I have been working in the NHS for 18 years.
I used to love my job.
I used to enjoy the thought of going to work.
I used to sit in the car on the short journey to the Emergency Department and look forward to the day ahead- the teamwork, the buzz of the department, the challenging cases that would pose diagnostic dilemmas, the different patients from all walks of life, hearing their stories as I stitched their wounds, or holding their hand explaining a life changing diagnosis, or the death of a loved relative.
This enthusiasm has somehow been lost along the way.
My friends have noticed it; I have noticed it.
I now have a lurking sense of dread when I think of the up and coming night shifts, the waiting times, the work intensity, the inability to provide good care, simply because of the numbers of patients in the department.
We are continually improving the way we work. We are striving to become more efficient, having implemented new systems to provide better and more effective care to ambulatory patients (medical and surgical), frail elderly patients and to aid quicker discharge. We are streaming at the front door, to identify the best place for patients to be seen, whether in urgent care centres, urgent GP appointments or in our Emergency Department. But this will only get you so far.
We need more space, more rooms, more staff, more time to see patients. But of course this all costs money.
My colleagues are some of the hardest working and kindest people I have ever met but staff moral is at an all-time low.
The department is full, the corridors are full, the resuscitation room is full.
It is not full with people who should have gone to their GP, it is not full of young patients with minor issues, it is full of unwell patients with severe acute medical and surgical problems, many of whom are elderly with complex medical problems and health needs.
As senior medics, we should be seeing and assessing these patients, teaching the more junior members of the team, educating the nurses and reviewing patients to assess if they are suitable for discharge or not. Instead we are pushing trolleys with patients on round the department, or desperately trying to find a space to see an elderly patient with chest pain who is in the waiting room as there are simply no rooms anywhere, or phoning wards and pleading with them to find any space at all to admit the patients from our department into.
This is not what I went into medicine for.
The waiting time this morning in the Emergency Department was 11 hours.
Elderly patients are apologising for attending- they have heard the stories on the news about A and E departments being overcrowded and they delay turning up with their acute pancreatitis, or their heart attack as they don’t want to be a burden.
The inpatient beds are full- full with record number of patients that need admitting, and patients who are ready for discharge but do not have the social care and support to ensure a safe discharge. We, as an A and E department are therefore continuing to look after medical and surgical patients who should be on a specialist ward. We simply cannot continue to do our own job and look after these patients who would otherwise be on the ward. The department is so busy, we often do not have time to clean patients who are incontinent, or simply sit with patients and reassure them if they are frightened, or answer their questions fully about a new diagnosis. The work intensity is such that we are exhausted and deflated. This is unsustainable.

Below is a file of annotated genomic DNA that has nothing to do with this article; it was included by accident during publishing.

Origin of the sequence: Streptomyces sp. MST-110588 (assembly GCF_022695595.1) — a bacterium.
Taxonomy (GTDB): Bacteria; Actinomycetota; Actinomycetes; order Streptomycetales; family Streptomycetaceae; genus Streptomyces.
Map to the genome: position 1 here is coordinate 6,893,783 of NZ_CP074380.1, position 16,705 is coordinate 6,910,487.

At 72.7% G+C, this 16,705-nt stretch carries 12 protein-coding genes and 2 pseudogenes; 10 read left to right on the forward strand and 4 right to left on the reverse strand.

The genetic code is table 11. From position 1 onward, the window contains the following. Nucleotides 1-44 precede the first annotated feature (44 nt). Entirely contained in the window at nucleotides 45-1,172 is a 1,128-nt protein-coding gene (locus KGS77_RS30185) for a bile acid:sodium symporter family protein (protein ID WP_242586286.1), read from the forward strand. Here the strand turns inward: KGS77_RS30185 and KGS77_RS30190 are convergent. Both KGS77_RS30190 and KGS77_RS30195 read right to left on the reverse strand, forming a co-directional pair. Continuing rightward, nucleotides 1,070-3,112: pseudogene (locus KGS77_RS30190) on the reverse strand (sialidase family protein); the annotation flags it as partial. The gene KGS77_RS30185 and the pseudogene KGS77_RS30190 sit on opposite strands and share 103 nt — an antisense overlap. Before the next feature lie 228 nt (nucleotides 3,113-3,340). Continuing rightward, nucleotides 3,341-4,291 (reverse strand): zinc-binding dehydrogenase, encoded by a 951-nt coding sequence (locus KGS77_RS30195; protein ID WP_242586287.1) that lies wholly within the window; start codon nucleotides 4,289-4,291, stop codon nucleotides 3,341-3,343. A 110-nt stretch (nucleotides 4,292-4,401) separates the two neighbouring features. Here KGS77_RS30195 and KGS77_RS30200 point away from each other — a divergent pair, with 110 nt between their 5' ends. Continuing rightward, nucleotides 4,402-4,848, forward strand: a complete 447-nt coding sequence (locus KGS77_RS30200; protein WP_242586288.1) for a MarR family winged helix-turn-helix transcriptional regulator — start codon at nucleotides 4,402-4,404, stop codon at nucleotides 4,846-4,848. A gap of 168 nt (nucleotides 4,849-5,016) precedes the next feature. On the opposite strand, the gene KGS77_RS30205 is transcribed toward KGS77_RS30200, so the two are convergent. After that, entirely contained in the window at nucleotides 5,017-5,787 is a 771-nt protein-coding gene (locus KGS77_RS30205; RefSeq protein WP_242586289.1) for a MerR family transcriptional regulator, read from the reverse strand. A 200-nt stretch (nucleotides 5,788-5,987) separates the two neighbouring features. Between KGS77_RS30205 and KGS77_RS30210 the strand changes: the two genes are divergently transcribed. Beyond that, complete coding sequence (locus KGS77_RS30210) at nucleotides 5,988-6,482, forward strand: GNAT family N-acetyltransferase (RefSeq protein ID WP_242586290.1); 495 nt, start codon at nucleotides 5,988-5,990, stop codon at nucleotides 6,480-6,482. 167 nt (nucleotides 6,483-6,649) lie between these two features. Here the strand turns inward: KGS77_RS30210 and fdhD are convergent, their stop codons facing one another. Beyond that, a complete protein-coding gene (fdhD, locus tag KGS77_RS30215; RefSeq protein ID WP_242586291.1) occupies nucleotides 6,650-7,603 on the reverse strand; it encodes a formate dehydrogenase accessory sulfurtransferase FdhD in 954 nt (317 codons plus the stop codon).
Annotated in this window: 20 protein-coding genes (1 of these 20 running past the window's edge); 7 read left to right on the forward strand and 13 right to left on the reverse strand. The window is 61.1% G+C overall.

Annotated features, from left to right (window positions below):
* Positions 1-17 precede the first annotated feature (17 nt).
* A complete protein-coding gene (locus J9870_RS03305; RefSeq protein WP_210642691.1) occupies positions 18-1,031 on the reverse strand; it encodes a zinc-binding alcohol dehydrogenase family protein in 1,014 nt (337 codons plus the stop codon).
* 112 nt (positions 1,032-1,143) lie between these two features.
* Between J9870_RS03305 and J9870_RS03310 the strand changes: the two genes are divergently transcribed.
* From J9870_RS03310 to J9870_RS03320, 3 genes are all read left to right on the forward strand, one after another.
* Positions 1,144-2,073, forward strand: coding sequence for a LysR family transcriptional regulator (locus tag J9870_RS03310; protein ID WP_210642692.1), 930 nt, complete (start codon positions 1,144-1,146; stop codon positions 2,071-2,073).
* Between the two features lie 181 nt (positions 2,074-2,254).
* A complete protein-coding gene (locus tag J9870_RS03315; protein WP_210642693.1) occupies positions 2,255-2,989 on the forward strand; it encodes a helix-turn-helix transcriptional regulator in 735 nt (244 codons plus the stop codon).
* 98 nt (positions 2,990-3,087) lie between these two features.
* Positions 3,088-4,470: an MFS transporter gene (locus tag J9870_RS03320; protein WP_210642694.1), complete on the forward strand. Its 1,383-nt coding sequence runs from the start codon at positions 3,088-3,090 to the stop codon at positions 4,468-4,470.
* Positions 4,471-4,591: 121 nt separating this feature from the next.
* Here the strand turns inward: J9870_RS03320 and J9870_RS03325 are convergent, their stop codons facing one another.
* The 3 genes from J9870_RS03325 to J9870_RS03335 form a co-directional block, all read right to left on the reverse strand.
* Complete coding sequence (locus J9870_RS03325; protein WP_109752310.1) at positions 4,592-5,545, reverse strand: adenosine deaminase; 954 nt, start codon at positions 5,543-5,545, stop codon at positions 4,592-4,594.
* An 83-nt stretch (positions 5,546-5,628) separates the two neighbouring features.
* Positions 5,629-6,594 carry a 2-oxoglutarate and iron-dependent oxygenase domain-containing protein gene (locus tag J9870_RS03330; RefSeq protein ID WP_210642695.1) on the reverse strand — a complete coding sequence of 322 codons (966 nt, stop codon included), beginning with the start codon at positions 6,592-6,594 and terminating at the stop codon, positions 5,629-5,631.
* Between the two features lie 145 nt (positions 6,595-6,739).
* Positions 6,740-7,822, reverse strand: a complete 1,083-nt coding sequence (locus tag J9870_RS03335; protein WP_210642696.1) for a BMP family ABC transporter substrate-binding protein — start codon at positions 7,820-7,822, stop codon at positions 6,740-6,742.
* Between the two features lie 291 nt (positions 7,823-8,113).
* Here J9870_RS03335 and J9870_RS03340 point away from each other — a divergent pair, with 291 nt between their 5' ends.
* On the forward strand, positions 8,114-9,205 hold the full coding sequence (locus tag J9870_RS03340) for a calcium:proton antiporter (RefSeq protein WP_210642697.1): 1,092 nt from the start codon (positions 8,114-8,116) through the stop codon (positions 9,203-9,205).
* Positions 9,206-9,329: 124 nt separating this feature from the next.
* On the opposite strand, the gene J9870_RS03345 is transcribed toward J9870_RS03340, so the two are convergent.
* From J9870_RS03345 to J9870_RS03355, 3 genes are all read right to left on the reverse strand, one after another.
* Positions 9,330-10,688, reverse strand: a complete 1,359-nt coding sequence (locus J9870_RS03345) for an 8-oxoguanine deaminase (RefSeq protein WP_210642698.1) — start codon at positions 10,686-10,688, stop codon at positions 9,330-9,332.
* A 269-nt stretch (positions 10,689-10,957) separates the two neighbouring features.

Somewhere, somehow this has all gone terribly wrong.
We are deep in the midst of a crisis. How much longer can we go on like this, before the system breaks completely….?
6 months ago, my colleagues and I joked that it could not possible get any worse as we arrived onto a shift with a 6 hour wait. How wrong we were. Now we wonder- how much worse will it get?
And yet, somehow we continue. We continue to turn up to work. We continue to smile and apologise (again) to patients for the long wait. We continue to care. We continue to support colleagues, patients and relatives through difficult and emotional times.
I’m not sure how much longer we can do this.
Last week I explained to an elderly woman, as I held her hand, that she was dying and probably would not survive through the night. Her family were at her side and she bravely accepted this with a smile and a peaceful awareness that it was her time. I tried to ignore the controlled chaos of the rest of the department and sat with them as I explained the diagnosis and the end of life care that we would provide. Despite the sadness I am reminded in these situations what a privilege this job is. I am reminded of the excellent care and empathy that the nurses and doctors around me continue to provide, despite the intense pressures of the department. These small positive reminders, through the emotional sadness and the daily struggles, make me realise we must continue – for without the dedication of nurses, doctors, physios, radiographers, pharmacists and porters of all nationalities, the NHS simply would not exist. We cannot let it fail for those who need it most.